Overclocking The GXT912 ATX Server Case

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SUMMARY: The GenXTEch GXT912 case is a good one, but the mods I made make it a better one (IMHO). Increasing air-flow increases cooling efficiency and it pays off.

I reviewed the GenXTech case HERE. I like this case for its roominess, sound construction, fan locations and flexibility. However, like most of us, I looked at this as a starting point. It didn’t take long (1 day) before I knew what I wanted to do. Naturally, take everything out of the case first.

FIRST: Remove the Fan Cage

In the GenXTech case, there is a fan cage at the inside front of the case. I had a plan for this but it required its removal. It is held in by pop-rivets. They are easy to take off – I ground the heads down and the shafts pop right off. Don’t grind too far. This took about 15 minutes using a drill and carbide wheel.

SECOND: Modify the Fan Cage

My plan for the fan cage was modify it to house my AquaStealth’s radiator. The radiator measures about 5″x6″ and serendipitously this was the size of the fan cage. However, this required removing its rear piece designed to hold the ends of long cards. Not having any, this was expendable. Removing it required grinding more pop rivets and after about 15 minutes, the fan cage was open as pictured below.

Fan Cage Cut Up

THIRD: Increase Air-Flow

Every case I have and make for friends has a distinctive hole in its front – this is to increase the intake fan’s airflow (lower resistance) and to decrease noise. The GenxTech has room for 2 large intake fans – one primary 120mm and one secondary 92 mm for hard drive cooling. The first step in maximizing cooling efficiency is to let the fans breathe.

Front Holes

As the above picture shows, I accomplished this by cutting holes in the metal front of the case large enough for each fan. What you do first is plop the fan where you want it, draw its outline on the case, then draw a circle inside the square. Cut along the circle’s perimeter and you have an unobstructed opening for airflow.

There are three ways to cut this hole:

  • Metallic Hole-Saw: These are very wicked looking cylinders with very sharp teeth that fit on a 3/8″ drill. Somewhat tricky to use, I use these to cut opening in the plastic case front – much less dangerous.
  • Jig Saw: With a metal blade, these are very fast but noisy. I use a slow speed and take my time to make a nice clean cut.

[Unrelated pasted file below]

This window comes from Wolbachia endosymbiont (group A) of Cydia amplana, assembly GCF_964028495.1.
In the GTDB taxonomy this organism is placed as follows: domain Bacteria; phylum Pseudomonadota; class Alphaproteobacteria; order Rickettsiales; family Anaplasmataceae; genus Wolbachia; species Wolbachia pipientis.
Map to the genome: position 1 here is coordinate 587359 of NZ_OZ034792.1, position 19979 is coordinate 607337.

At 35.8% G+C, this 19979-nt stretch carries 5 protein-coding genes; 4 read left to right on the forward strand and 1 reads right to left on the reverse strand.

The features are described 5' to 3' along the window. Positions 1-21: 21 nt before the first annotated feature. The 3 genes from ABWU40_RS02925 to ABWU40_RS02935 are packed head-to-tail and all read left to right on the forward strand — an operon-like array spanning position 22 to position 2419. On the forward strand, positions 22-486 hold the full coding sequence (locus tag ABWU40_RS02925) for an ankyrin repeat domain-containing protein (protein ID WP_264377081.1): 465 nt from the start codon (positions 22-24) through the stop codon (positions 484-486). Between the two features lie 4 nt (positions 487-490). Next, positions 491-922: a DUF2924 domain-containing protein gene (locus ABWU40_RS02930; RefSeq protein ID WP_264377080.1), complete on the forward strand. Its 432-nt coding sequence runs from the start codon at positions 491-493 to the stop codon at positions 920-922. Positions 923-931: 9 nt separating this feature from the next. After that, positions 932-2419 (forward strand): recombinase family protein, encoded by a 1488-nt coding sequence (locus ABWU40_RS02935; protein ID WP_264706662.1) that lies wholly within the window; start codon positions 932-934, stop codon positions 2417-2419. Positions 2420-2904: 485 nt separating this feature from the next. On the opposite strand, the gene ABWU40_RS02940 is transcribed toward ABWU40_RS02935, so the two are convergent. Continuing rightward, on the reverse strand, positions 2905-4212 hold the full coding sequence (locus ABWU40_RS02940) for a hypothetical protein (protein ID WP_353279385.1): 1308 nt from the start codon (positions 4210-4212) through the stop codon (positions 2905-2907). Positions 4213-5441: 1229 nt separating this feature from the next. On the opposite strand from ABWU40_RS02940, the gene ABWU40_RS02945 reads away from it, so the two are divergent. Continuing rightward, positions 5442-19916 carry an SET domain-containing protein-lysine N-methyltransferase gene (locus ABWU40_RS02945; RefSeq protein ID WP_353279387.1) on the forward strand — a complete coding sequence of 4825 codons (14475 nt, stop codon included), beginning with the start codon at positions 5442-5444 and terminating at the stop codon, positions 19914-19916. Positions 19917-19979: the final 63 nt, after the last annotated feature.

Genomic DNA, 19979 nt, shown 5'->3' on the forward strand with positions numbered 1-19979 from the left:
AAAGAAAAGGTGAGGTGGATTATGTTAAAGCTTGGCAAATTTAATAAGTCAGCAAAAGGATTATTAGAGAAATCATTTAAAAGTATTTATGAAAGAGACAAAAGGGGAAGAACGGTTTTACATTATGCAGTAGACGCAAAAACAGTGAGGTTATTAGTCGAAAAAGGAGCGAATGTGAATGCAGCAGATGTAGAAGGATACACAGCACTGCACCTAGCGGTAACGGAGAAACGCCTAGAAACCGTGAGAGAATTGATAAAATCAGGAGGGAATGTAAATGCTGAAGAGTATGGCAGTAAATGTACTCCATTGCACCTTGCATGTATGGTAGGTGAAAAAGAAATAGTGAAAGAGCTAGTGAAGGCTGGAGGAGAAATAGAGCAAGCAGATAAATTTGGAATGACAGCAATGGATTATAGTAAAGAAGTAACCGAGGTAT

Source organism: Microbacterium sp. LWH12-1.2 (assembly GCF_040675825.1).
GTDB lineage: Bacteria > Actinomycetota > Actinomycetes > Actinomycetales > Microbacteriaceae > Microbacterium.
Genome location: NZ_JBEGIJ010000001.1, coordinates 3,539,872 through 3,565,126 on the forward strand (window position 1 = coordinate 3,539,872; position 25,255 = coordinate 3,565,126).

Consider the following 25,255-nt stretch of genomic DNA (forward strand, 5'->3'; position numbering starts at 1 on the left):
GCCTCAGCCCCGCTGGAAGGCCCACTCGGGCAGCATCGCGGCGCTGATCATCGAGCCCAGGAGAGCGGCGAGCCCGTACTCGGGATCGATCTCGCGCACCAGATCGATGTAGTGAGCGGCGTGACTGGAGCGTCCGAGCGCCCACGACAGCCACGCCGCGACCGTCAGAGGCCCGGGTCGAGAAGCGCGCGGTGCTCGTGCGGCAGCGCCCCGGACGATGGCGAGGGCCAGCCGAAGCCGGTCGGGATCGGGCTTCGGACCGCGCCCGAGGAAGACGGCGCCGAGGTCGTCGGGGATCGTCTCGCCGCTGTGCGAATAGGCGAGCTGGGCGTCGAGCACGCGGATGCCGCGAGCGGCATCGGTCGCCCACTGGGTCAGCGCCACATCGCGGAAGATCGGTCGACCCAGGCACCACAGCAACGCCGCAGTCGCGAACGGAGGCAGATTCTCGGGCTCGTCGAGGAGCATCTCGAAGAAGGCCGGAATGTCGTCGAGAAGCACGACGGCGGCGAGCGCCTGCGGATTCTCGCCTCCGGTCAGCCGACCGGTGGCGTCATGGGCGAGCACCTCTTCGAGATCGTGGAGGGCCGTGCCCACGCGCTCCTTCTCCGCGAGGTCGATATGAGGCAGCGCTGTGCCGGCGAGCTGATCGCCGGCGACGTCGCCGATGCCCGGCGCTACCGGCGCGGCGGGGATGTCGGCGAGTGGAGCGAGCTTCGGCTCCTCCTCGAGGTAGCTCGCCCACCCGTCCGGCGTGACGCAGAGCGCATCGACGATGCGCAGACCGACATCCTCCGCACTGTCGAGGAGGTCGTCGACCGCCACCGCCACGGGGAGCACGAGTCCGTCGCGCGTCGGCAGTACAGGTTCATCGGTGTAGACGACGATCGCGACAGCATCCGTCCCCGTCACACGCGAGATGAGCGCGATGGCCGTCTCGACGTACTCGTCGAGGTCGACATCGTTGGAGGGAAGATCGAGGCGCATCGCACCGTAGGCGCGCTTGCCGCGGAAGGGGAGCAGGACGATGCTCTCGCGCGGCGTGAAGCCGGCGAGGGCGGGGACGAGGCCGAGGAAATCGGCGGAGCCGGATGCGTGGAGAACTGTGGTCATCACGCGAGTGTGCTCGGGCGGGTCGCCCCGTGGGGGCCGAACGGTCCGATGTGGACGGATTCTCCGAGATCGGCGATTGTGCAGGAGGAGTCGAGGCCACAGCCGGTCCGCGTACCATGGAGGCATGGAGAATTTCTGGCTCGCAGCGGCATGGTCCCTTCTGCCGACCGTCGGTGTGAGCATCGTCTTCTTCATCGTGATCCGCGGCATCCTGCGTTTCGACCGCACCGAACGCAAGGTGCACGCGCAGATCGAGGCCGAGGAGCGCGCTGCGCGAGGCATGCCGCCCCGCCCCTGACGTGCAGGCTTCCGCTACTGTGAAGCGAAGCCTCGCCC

• Tin Snips: The old way – basically a metal cutting scissors. In this case, very easy to use as cutting a large hole in a sea of small holes is not hard – just tedious. This is the cheapest ($10-$15) and least messy option – no metal dust all over the place.

I used the tin snips and in about 10 minutes had the two large holes pictured above. After the rough cut, use some emory cloth to smooth any rough edges and remove any loose ends. Doesn’t have to look pretty, just clean.

FOURTH: Vacuum!

Before putting anything electrical back in the case, vacuum every nook and cranny. No matter what method you use, there are always stray pieces of metal floating around.

FIFTH: The Fan Grill

Grill

Last cutting step is to cut a hole for the 120 mm intake fan in the plastic case front. I used the hole saw for this – just do it slowly. The plastic is very soft and melts quickly, so avoid a mess and take your time. If I had another fan for the hard drives, I would have cut a second hole for the 92 mm fan. I use finger guards to protect stray cats from getting chopped up. Place it over the opening, drill a pilot hole and use small metal screws to hold it in place. The result is shown above.

SIXTH: Assemble Case

I did not mount a hard drive fan because I am not using a “hot” drive in this case. If you do, the easiest way is to use silicon glue because it’s fast and acts to absorb sound. Simply put a gob of silicon on each corner of the fan and put it in place. Make sure the airflow is going inside the case.

For the AquaStealth’s radiator, I bought some ΒΌ” weather stripping from the hardware store. I used this to sound insulate the fan from the case and also to hold the radiator in place. The stripping has a sticky side and I place it on areas where the fan cage contacted the case. I used metal screws to hold the fan cage in place.

Radiator

Once mounted in the case, I then placed the radiator inside the fan cage as pictured above. The weather stripping and tight fit is more than enough to hold it in place – maybe not for shipping, but enough for my use. What’s neat about this setup is that the fan is easily removable so you can change at will. For this case, I used a Panaflo fan that is quiet and pushes about 50 cfm through the case. I used this to keep the noise down.

Another way to control noise is to use a rheostat. This is a variable resistor that you can use to dial in fan speeds. The one shown below is from Radio Shack – I am using this in my KryoTech and it works very well at keeping noise down when cooling is not critical. The GenXTech ships with a 90 cfm 120 mm fan that is noisy but by using the rheostat, you can dial in full blast when required. I mounted it at the back of the case to keep it out of sight.

Rheostat

To wire it up, cut the hot lead to the fan and attach the lead from the power supply to the center post. Then attach the lead to the fan to either of the other posts. The fan should rotate slowly to full blast as you rotate the knob.

CONCLUSION

So how good is this setup? Case temp is 2 C over ambient with my 500E at 667 MHz, and the 500E is 5C over ambient (thermal diode) running Prime 95. Noise is low (I also use a PC Power and Cooling Silent 275 watt power supply). Water cooling is the most efficient and least noisy way to cool any setup and I highly recommend the GenXTech case modified to fit the AquaStealth.


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